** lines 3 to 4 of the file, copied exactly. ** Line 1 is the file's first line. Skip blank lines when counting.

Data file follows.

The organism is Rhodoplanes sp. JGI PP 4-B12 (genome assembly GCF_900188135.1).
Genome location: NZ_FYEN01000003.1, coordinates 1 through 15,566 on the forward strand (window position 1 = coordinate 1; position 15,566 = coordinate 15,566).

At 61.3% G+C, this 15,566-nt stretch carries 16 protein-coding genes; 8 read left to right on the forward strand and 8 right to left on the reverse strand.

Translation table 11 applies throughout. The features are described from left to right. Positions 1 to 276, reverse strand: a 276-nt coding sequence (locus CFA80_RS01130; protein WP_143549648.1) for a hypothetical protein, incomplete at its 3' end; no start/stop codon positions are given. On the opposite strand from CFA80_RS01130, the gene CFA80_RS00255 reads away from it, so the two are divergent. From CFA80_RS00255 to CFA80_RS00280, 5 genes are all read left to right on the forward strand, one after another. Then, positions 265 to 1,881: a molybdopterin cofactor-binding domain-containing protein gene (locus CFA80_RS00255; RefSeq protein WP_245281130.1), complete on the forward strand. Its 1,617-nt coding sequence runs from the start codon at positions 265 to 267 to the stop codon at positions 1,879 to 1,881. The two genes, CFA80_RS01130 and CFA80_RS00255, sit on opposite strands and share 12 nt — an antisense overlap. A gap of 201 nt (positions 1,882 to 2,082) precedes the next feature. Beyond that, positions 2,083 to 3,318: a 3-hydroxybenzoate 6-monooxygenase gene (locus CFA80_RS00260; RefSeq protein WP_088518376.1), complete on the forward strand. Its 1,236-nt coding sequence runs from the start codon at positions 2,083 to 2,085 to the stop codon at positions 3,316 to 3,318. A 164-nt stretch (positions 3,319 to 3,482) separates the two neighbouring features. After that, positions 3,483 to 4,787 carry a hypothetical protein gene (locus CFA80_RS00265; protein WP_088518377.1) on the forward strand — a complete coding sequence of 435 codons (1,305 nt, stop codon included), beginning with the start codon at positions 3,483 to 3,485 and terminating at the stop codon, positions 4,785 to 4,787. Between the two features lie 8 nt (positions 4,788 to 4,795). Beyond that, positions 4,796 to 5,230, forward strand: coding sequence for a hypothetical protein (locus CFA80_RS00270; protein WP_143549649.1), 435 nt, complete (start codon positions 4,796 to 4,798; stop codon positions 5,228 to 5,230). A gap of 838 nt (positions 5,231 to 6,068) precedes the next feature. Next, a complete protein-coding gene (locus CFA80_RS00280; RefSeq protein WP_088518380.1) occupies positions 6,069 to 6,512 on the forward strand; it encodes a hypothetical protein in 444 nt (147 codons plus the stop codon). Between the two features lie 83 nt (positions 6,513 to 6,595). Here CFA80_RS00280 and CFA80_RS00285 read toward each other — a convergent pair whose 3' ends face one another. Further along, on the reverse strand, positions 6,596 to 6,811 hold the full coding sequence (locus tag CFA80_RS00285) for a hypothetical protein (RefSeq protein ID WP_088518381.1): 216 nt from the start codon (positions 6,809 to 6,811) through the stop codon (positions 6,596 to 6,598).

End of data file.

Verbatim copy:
At 61.3% G+C, this 15,566-nt stretch carries 16 protein-coding genes; 8 read left to right on the forward strand and 8 right to left on the reverse strand.

Translation table 11 applies throughout. The features are described from left to right. Positions 1 to 276, reverse strand: a 276-nt coding sequence (locus CFA80_RS01130; protein WP_143549648.1) for a hypothetical protein, incomplete at its 3' end; no start/stop codon positions are given. On the opposite strand from CFA80_RS01130, the gene CFA80_RS00255 reads away from it, so the two are divergent. From CFA80_RS00255 to CFA80_RS00280, 5 genes are all read left to right on the forward strand, one after another. Then, positions 265 to 1,881: a molybdopterin cofactor-binding domain-containing protein gene (locus CFA80_RS00255; RefSeq protein WP_245281130.1), complete on the forward strand. Its 1,617-nt coding sequence runs from the start codon at positions 265 to 267 to the stop codon at positions 1,879 to 1,881. The two genes, CFA80_RS01130 and CFA80_RS00255, sit on opposite strands and share 12 nt — an antisense overlap. A gap of 201 nt (positions 1,882 to 2,082) precedes the next feature. Beyond that, positions 2,083 to 3,318: a 3-hydroxybenzoate 6-monooxygenase gene (locus CFA80_RS00260; RefSeq protein WP_088518376.1), complete on the forward strand. Its 1,236-nt coding sequence runs from the start codon at positions 2,083 to 2,085 to the stop codon at positions 3,316 to 3,318. A 164-nt stretch (positions 3,319 to 3,482) separates the two neighbouring features. After that, positions 3,483 to 4,787 carry a hypothetical protein gene (locus CFA80_RS00265; protein WP_088518377.1) on the forward strand — a complete coding sequence of 435 codons (1,305 nt, stop codon included), beginning with the start codon at positions 3,483 to 3,485 and terminating at the stop codon, positions 4,785 to 4,787. Between the two features lie 8 nt (positions 4,788 to 4,795). Beyond that, positions 4,796 to 5,230, forward strand: coding sequence for a hypothetical protein (locus CFA80_RS00270; protein WP_143549649.1), 435 nt, complete (start codon positions 4,796 to 4,798; stop codon positions 5,228 to 5,230). A gap of 838 nt (positions 5,231 to 6,068) precedes the next feature. Next, a complete protein-coding gene (locus CFA80_RS00280; RefSeq protein WP_088518380.1) occupies positions 6,069 to 6,512 on the forward strand; it encodes a hypothetical protein in 444 nt (147 codons plus the stop codon). Between the two features lie 83 nt (positions 6,513 to 6,595). Here CFA80_RS00280 and CFA80_RS00285 read toward each other — a convergent pair whose 3' ends face one another. Further along, on the reverse strand, positions 6,596 to 6,811 hold the full coding sequence (locus tag CFA80_RS00285) for a hypothetical protein (RefSeq protein ID WP_088518381.1): 216 nt from the start codon (positions 6,809 to 6,811) through the stop codon (positions 6,596 to 6,598).